Whether you’re building an arcade or some other contraption, the goto board for most of these projects has been the Raspberry Pi series of single board computers. Since the Raspberry Pi runs an ARM Cortex processor, you would normally run Raspbian – which is a Linux based operating system. If you want to run Windows, you’re stuck with Windows 10 IoT or Internet of Things. This can be less than desirable because Windows 10 IoT will not run most desktop applications and can be very limited in functionality.

Well now there’s a single board computer running an Intel Atom processor that comes pre-loaded with a full copy of Windows 10. It has x86 GPIO and even includes an integrated Arduino. Let me introduce you to the LattePanda!

Watch The LattePanda Intro Video

The LattePanda Single Board Computer

Now many of you over the years have asked me if there is a Windows based computer that you can use in my arcade projects and other projects. And the answer has been “Sure! Just go ahead and build any Windows based PC and put it into your arcade. Well unfortunately when building a bartop arcade or some of my smaller projects a full-size PC isn’t really optimal and may not even fit. Well the good news is they guys over at DFRobot have been listening to us and they have come up with this single board computer that is slightly larger than a Raspberry Pi and runs a full version of Windows 10. In fact it comes pre-loaded from the factory with Windows 10 and this is perfect for smaller projects like bartop arcade cabinets. So let’s take a look at it!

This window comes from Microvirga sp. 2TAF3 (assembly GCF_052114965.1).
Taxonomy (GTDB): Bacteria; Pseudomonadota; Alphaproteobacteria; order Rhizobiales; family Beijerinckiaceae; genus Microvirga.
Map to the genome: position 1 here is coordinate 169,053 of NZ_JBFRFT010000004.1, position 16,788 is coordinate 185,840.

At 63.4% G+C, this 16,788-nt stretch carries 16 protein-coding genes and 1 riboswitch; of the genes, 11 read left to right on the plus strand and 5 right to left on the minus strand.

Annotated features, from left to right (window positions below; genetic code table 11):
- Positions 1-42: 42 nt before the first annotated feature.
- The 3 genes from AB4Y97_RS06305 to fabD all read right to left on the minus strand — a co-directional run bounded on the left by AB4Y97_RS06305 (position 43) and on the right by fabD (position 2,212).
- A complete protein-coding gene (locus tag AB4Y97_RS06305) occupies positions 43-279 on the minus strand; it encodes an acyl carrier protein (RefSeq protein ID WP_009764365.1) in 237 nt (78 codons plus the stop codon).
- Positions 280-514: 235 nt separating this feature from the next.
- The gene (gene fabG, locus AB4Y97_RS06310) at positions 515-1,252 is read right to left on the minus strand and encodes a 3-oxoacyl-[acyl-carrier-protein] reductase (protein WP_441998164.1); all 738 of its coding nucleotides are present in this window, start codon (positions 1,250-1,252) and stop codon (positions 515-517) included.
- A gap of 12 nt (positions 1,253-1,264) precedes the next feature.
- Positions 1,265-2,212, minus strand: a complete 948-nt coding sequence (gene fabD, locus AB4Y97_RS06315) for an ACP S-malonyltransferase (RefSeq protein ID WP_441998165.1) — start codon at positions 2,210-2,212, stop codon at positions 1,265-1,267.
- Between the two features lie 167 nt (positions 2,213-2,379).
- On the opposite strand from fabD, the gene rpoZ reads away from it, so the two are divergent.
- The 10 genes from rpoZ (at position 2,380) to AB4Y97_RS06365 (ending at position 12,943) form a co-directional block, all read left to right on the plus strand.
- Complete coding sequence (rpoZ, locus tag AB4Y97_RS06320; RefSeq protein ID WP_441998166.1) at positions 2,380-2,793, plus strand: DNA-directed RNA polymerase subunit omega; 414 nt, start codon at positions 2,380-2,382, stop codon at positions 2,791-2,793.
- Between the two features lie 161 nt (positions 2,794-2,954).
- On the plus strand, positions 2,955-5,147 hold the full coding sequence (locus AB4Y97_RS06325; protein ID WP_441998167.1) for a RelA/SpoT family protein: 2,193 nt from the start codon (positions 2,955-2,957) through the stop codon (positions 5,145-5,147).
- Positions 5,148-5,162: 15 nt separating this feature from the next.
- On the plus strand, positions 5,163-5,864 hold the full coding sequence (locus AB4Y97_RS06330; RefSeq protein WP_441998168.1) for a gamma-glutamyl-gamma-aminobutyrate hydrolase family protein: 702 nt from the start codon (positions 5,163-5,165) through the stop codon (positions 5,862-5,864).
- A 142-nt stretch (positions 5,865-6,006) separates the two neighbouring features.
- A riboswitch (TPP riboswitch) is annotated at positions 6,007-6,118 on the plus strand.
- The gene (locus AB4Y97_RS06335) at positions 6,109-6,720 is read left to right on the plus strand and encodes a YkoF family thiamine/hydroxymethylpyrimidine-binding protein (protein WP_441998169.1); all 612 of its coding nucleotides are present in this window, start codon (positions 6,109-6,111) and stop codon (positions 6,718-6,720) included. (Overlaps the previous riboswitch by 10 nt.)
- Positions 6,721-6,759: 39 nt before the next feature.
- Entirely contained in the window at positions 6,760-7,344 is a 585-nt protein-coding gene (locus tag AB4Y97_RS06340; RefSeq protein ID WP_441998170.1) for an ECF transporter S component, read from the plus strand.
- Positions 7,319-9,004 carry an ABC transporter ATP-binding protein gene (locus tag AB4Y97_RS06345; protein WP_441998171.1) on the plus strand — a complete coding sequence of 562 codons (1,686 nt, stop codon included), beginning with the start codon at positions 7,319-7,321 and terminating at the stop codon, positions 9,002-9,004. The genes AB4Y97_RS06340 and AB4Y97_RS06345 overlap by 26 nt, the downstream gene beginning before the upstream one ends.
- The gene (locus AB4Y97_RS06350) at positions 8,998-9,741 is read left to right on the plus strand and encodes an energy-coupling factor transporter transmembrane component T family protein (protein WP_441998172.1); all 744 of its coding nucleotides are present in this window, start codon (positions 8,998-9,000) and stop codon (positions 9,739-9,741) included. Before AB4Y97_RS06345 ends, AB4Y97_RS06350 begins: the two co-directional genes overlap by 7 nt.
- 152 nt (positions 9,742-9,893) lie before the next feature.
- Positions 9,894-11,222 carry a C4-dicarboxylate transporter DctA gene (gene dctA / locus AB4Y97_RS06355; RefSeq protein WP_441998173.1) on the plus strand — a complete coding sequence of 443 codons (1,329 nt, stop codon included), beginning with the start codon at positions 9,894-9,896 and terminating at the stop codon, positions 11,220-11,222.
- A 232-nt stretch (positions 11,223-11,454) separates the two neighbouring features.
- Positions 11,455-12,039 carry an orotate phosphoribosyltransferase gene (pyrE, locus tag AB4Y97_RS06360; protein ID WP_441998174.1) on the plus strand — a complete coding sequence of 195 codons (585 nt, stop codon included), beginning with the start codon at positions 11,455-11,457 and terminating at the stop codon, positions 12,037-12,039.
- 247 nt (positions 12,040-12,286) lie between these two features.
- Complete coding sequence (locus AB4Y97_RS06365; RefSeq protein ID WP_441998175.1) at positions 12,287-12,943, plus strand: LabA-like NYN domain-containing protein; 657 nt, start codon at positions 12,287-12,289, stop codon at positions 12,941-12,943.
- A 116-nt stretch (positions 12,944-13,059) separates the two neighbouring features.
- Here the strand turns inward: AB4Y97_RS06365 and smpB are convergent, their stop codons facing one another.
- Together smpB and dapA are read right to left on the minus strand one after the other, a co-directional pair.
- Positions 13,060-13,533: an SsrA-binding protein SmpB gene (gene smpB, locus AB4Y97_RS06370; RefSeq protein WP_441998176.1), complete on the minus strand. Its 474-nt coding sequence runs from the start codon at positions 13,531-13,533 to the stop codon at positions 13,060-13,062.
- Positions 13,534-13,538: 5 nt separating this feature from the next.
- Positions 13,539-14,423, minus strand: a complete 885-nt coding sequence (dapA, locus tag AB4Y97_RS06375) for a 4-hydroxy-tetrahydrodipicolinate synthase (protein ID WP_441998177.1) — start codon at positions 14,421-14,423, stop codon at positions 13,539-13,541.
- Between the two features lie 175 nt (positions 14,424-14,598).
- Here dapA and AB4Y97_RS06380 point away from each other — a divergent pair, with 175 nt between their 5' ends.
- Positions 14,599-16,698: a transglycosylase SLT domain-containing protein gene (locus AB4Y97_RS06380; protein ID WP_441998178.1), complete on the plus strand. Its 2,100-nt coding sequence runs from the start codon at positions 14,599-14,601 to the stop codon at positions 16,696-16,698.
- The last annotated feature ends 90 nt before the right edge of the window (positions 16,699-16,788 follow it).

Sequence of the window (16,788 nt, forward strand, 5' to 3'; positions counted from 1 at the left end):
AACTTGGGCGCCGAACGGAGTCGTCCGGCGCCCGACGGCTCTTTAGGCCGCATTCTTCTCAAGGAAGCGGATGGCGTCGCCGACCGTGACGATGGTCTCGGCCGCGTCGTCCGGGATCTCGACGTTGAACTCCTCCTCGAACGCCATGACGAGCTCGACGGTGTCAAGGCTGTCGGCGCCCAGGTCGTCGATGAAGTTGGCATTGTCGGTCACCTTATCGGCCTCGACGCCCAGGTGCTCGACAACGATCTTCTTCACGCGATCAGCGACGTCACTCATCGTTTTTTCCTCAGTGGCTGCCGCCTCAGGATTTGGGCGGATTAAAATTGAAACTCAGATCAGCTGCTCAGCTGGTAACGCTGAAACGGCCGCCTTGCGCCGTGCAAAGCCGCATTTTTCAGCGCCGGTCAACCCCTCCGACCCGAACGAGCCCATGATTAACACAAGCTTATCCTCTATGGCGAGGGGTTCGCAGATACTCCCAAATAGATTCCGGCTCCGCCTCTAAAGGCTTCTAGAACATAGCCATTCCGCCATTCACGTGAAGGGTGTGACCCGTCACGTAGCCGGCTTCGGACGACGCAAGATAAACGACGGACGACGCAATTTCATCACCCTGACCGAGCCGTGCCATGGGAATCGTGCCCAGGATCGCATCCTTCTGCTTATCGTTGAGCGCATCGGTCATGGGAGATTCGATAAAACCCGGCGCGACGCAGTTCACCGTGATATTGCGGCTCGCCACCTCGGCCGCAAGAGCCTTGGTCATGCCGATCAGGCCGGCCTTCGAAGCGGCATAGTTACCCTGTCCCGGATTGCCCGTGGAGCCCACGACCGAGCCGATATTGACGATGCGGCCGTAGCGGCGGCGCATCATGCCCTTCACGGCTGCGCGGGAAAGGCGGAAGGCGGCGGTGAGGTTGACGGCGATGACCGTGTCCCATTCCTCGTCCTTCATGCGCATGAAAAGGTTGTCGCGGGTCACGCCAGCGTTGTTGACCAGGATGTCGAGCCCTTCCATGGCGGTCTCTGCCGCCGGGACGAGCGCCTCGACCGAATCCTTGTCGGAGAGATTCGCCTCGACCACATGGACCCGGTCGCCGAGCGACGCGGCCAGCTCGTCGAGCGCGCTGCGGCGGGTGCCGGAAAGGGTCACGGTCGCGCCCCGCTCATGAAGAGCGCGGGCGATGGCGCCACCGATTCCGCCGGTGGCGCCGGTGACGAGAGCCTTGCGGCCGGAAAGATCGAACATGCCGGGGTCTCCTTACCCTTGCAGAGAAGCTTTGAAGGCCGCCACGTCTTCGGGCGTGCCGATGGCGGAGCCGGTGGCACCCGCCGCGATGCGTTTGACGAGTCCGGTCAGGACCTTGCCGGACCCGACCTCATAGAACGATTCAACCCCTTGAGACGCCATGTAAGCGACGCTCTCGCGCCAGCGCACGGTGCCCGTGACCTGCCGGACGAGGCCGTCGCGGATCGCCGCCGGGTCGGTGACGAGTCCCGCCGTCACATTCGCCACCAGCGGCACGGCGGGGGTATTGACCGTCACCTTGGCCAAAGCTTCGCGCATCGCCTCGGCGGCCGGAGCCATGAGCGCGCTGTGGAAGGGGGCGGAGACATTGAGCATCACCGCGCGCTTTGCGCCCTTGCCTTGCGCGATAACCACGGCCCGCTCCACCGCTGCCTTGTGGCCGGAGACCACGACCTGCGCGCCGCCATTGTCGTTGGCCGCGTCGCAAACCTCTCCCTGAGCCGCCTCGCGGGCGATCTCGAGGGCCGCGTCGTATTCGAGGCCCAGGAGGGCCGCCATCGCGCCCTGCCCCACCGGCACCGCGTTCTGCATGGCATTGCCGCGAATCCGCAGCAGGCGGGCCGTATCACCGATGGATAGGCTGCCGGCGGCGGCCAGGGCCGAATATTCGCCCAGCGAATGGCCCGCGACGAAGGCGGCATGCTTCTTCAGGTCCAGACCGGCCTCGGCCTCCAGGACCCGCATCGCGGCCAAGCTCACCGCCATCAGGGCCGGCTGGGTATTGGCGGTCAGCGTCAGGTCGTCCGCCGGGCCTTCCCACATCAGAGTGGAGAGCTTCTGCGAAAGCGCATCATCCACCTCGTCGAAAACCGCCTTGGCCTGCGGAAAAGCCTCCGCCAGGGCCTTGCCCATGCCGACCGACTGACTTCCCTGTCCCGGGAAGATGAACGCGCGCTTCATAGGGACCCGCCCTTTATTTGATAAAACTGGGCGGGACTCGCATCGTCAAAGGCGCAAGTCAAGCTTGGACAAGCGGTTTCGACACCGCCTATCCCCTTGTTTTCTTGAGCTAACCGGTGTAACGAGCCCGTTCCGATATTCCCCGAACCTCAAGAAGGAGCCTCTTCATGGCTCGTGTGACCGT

Unboxing the LattePanda

The LattePanda comes boxed in some pretty nice packaging. As you can see I purchased the enhanced version that has 4GB RAM and 64GB of flash storage. There is a cheaper version that comes with 2GB RAM and 32GB of flash if your looking to save a little money.

Besides the LattePanda itself, you’ll also find a wireless antenna in the box that can be remote mounted for better reception. Of course, you can certainly install a 3rd party antenna if you prefer.

Tour of the Board

Let’s take a tour of the LattePanda from all four sides, top and bottom. It’s quite the fascinating little machine. I’ll place it in my Quadhands Helping Hands tool to photograph it for you.

Side One

Let’s start the tour of the LattePanda on the side with the USB ports. On this side you will find an HDMI 1.4a port, a single USB 3 high speed port, and two USB 2.0 ports. I really like this configuration because it gives you USB ports for a mouse and keyboard, and leaves your USB 3 port open for peripherals such as external storage devices. The HDMI port is capable of 4K resolution, but only at 30 frames per second.

Side Two

Turning the LattePanda counter-clockwise you’ll find a reset button for the Arduino chip along with the Arduino header which is where you would connect devices and breadboards for your projects. In addition to supporting a full Arduino you will also find a smaller header which contains GPIO directly from the processor. This opens a world of options for controlling external devices. If you were using this for an Arcade for example you could use the GPIO to activate and flash lights or run cabinet shakers. Additionally on this side you will find the power and reset buttons.

Side Three